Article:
By John Vlahakis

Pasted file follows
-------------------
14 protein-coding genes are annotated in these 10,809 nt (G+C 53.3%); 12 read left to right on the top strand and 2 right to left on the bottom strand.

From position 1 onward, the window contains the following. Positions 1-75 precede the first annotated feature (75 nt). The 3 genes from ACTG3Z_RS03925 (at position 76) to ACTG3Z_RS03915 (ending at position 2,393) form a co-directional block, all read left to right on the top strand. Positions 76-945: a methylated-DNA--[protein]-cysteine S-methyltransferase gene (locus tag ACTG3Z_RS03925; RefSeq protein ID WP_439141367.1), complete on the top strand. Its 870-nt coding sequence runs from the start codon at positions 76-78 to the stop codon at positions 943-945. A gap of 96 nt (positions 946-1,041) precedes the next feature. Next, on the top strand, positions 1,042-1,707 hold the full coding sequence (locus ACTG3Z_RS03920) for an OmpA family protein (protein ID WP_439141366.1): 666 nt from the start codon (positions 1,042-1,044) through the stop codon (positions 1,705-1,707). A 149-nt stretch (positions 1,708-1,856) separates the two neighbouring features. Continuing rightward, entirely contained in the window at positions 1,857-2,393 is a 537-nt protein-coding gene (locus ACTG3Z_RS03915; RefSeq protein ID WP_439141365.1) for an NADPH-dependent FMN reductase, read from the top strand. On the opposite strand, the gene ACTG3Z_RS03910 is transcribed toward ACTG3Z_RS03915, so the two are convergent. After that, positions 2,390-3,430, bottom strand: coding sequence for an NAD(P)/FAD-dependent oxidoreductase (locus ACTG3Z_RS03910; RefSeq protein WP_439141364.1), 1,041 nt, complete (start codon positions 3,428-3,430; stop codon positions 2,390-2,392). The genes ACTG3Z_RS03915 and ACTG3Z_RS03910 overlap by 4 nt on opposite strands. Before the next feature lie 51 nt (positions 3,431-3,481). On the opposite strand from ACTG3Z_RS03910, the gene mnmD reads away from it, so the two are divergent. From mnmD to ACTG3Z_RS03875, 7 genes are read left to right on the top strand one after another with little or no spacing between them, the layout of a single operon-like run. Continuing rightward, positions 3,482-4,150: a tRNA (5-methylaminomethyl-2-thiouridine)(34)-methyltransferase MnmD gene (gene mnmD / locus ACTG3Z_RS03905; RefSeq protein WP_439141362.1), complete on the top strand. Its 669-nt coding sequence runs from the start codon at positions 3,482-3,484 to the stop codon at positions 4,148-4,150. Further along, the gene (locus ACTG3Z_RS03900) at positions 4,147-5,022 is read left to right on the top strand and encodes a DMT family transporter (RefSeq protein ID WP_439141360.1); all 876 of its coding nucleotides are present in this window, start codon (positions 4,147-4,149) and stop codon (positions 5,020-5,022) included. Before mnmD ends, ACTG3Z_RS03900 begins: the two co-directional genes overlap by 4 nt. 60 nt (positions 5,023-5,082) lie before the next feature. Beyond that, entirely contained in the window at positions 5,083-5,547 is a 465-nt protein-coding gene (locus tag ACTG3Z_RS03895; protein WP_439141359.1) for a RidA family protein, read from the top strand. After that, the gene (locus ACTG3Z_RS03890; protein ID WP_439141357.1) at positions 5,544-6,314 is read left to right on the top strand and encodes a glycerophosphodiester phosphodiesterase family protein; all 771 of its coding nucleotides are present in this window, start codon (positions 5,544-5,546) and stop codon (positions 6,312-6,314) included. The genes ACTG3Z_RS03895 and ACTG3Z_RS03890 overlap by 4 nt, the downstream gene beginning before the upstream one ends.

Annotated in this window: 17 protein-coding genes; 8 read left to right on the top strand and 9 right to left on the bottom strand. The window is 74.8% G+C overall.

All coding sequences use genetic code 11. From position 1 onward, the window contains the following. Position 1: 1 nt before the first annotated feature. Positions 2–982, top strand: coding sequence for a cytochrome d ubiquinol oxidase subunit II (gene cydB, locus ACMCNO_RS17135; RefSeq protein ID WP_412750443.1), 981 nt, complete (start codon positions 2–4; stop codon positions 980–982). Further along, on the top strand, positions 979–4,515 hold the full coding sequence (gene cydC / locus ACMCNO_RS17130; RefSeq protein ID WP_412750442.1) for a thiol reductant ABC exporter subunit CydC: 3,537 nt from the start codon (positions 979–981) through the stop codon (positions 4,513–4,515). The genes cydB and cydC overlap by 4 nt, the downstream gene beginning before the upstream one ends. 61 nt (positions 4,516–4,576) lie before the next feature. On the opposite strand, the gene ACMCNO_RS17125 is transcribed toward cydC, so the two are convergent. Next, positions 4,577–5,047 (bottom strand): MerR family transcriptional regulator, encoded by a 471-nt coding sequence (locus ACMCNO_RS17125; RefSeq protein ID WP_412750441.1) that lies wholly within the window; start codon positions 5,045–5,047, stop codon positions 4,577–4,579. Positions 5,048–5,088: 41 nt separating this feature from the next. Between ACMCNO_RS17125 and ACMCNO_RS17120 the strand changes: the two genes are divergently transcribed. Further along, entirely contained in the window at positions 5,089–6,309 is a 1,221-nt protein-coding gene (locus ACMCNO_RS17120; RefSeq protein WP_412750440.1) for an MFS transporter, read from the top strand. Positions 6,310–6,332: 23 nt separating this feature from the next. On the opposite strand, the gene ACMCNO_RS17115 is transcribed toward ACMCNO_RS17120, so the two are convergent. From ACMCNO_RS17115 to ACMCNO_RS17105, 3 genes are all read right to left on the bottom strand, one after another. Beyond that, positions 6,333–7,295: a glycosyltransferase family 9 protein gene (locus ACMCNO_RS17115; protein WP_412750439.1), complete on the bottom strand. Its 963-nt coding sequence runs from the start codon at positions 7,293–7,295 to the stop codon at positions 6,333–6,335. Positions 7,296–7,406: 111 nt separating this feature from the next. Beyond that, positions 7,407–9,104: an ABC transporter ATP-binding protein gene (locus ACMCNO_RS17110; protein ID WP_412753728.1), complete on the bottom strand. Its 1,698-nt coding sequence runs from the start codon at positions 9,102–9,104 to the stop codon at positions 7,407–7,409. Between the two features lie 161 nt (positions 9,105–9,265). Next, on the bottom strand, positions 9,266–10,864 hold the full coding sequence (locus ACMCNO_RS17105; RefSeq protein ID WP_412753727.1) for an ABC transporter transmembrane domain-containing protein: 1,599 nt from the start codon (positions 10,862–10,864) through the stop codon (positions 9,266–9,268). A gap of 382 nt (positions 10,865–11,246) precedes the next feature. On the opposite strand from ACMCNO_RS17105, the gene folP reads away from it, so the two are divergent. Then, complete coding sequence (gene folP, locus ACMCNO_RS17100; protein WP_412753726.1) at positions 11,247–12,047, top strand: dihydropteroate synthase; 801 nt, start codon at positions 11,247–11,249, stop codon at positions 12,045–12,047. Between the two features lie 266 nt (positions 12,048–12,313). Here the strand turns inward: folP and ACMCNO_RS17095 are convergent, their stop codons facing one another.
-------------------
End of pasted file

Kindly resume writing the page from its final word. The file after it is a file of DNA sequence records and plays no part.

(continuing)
Fluoride in water has increasingly become a more contentious issue for communities around the U.S. The newest battleground on whether fluoride should be in drinking water supplies can now be found in the state of New Jersey.  New Jersey legislators are crafting a law that will require fluoridation on the entire state, despite objections from environmentalists and utility officials.  More than 4,000 professionals (including 331 dentists and 518 physicians) urge that fluoridation be stopped citing scientific evidence that ingesting fluoride is ineffective at reducing tooth decay and has serious health risks.    On January 7, 2011, the U.S. Department of Health and Human Services (HHS) recommended lowering the level of fluoride added to drinking water. This was in response to national survey data showing that 41% of adolescents ages 12-15 have dental fluorosis, or discolored teeth, an outwardly visible sign of fluoride toxicity.  Since 1990, more than 300 communities around the U.S. have dropped adding fluoride to their water purification plants.  The US EPA is in the process of preparing a new health risk assessment for the maximum level of fluoride allowed as a contaminant in drinking water.  New Jersey needs to re-evaluate their proposed introduction of mandatory fluoridation of drinking water in that state, until the EPA and the public can add their comments to this discussion.

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